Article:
They arrived in pieces – first two girls, then a man on a dirt bike roared up, and finally another man rolled up in a red GMC pickup – and formed an eclectic bunch. By far, the dirt bike rider was the life of the party. He was loud, tattooed, missing teeth, and friendly as hell. Every other word was an expletive, so much so that it wasn’t vulgar, just humorous. He promised quick deliverance; his buddy was just behind him with a chainsaw. But when he arrived, they realized they didn’t have any gas! He ripped the cord over and over and over and over, to no avail. Every time it seemed to work, it quickly sputtered out. Our dirt bike friend found this HILARIOUS. He could not stop talking about what a bunch of idiots they were. Zach and his crew continued to whack at the tree. Finally when it was apparent the chainsaw wasn’t an option, one of the guys announced that they had a chain and could drag the tree out of the way – I’m not entirely sure why this wasn’t the first suggestion! With only inches to go, the chain and truck combo easily snapped the tree and dragged it to the side of the road. A communal cheer erupted, and we all returned to our cars.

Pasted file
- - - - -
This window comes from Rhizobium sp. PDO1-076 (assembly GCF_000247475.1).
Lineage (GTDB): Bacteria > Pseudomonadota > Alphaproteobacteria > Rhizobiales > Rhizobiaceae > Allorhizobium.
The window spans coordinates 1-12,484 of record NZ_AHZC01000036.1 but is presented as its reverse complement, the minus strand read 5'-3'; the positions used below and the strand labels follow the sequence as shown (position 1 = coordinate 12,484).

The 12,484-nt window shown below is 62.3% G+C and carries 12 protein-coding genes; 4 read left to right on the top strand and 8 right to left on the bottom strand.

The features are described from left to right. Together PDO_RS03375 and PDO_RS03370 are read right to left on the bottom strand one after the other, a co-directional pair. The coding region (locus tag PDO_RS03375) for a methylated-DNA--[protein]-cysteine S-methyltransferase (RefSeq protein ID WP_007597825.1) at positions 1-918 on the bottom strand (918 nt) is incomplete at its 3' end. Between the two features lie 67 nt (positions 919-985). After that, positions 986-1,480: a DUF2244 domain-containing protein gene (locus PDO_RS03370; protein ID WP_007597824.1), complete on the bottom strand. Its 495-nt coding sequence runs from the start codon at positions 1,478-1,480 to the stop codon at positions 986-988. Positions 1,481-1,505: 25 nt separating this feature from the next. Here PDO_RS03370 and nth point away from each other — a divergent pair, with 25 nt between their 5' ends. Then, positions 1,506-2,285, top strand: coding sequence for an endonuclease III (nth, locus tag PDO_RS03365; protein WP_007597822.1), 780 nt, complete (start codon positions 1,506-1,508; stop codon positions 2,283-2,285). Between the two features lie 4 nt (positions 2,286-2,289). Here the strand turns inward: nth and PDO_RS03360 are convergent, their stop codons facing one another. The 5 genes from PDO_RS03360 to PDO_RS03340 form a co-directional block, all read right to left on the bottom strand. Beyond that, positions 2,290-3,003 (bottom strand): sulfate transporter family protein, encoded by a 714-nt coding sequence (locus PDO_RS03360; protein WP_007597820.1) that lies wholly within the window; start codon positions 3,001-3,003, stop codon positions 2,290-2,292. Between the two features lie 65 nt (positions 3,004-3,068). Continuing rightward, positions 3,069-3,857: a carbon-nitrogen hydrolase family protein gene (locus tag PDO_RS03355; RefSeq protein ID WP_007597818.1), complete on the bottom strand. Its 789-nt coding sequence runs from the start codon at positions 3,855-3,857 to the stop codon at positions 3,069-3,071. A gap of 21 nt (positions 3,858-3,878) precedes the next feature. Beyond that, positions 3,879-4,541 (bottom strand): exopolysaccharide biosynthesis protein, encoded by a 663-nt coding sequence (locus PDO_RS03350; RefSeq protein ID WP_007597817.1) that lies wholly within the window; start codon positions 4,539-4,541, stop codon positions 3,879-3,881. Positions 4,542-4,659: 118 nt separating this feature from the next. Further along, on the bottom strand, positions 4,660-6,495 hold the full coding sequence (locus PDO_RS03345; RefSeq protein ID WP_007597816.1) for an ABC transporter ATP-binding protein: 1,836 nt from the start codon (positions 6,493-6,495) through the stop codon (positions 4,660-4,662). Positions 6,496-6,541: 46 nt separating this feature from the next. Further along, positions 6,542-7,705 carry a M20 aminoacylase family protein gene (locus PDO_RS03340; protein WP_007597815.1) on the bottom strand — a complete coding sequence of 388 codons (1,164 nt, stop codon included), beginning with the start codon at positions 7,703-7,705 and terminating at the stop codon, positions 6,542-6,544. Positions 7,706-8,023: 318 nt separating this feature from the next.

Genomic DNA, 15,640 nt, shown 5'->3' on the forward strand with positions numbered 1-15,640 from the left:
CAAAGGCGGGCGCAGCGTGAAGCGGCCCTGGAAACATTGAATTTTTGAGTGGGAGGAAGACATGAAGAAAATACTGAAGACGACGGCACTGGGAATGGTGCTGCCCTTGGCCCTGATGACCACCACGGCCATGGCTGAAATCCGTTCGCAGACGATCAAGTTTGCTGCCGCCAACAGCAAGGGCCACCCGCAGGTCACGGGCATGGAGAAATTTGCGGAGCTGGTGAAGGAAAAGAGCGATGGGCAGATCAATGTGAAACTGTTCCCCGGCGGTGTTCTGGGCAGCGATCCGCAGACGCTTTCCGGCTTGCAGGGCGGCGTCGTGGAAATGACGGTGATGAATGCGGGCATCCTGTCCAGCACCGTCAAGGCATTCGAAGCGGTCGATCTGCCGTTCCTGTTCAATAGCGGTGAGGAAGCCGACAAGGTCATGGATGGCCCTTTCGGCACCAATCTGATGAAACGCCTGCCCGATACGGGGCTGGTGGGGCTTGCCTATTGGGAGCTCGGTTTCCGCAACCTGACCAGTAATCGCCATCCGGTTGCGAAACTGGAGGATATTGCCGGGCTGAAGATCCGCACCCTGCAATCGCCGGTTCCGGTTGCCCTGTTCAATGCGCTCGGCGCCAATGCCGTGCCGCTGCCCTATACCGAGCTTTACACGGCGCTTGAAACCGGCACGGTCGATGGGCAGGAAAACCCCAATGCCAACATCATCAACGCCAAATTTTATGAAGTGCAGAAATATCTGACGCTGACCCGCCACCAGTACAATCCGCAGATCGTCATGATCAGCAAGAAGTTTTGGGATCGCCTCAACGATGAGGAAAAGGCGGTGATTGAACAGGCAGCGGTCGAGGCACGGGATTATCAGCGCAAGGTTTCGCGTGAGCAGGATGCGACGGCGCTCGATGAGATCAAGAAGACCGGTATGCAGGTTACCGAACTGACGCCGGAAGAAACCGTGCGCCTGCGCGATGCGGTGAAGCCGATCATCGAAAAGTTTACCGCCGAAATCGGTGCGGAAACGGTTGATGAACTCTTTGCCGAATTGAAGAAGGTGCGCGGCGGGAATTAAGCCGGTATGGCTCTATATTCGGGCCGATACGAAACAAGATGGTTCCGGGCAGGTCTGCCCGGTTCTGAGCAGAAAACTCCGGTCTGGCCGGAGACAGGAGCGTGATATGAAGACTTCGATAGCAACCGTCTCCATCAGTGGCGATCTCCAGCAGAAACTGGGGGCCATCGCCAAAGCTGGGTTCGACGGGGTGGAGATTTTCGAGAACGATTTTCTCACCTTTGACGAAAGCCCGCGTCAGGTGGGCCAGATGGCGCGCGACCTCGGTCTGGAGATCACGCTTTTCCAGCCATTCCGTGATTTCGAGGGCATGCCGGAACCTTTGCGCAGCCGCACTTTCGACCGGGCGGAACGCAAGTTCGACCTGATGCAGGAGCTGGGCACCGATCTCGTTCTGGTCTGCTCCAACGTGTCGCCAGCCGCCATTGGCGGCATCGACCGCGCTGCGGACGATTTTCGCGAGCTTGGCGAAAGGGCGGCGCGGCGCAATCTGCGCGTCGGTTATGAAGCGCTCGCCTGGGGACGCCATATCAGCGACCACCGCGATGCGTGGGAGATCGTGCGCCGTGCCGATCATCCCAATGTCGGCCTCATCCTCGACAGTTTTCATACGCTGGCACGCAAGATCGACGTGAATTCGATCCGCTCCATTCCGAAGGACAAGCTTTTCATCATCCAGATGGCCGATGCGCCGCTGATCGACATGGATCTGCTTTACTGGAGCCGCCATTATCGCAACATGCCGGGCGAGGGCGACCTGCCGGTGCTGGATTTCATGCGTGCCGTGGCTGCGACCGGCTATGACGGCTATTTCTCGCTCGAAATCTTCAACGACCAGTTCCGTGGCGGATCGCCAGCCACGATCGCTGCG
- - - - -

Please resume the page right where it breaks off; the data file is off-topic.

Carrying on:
We felt jubilant the remaining 9 km back to the highway. I guess Halfway Hot Springs was all about the experience after all. We returned to Nakusp as dark clouds filled with rain rolled over the lake. We stopped for burgers and fries at The Hut and continued toward the next campground.